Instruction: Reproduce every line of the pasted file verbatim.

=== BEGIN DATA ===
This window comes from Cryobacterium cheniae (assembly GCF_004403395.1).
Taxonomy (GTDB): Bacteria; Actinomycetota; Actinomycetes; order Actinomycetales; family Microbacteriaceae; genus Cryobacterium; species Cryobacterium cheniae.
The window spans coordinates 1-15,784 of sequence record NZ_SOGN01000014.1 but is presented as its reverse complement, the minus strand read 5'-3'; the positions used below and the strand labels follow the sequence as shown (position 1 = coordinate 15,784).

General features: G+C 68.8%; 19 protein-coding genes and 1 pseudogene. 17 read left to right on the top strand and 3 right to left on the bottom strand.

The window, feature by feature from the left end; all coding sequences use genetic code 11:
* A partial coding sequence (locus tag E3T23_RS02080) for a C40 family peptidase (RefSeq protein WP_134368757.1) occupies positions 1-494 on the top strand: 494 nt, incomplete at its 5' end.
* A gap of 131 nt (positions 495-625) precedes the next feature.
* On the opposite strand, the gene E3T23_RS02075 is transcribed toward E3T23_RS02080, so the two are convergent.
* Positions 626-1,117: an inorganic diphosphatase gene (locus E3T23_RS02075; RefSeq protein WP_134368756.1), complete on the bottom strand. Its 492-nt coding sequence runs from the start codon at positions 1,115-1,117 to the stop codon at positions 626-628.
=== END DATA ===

This window comes from Cryobacterium cheniae (assembly GCF_004403395.1).
Taxonomy (GTDB): Bacteria; Actinomycetota; Actinomycetes; order Actinomycetales; family Microbacteriaceae; genus Cryobacterium; species Cryobacterium cheniae.
The window spans coordinates 1-15,784 of sequence record NZ_SOGN01000014.1 but is presented as its reverse complement, the minus strand read 5'-3'; the positions used below and the strand labels follow the sequence as shown (position 1 = coordinate 15,784).

General features: G+C 68.8%; 19 protein-coding genes and 1 pseudogene. 17 read left to right on the top strand and 3 right to left on the bottom strand.

The window, feature by feature from the left end; all coding sequences use genetic code 11:
* A partial coding sequence (locus tag E3T23_RS02080) for a C40 family peptidase (RefSeq protein WP_134368757.1) occupies positions 1-494 on the top strand: 494 nt, incomplete at its 5' end.
* A gap of 131 nt (positions 495-625) precedes the next feature.
* On the opposite strand, the gene E3T23_RS02075 is transcribed toward E3T23_RS02080, so the two are convergent.
* Positions 626-1,117: an inorganic diphosphatase gene (locus E3T23_RS02075; RefSeq protein WP_134368756.1), complete on the bottom strand. Its 492-nt coding sequence runs from the start codon at positions 1,115-1,117 to the stop codon at positions 626-628.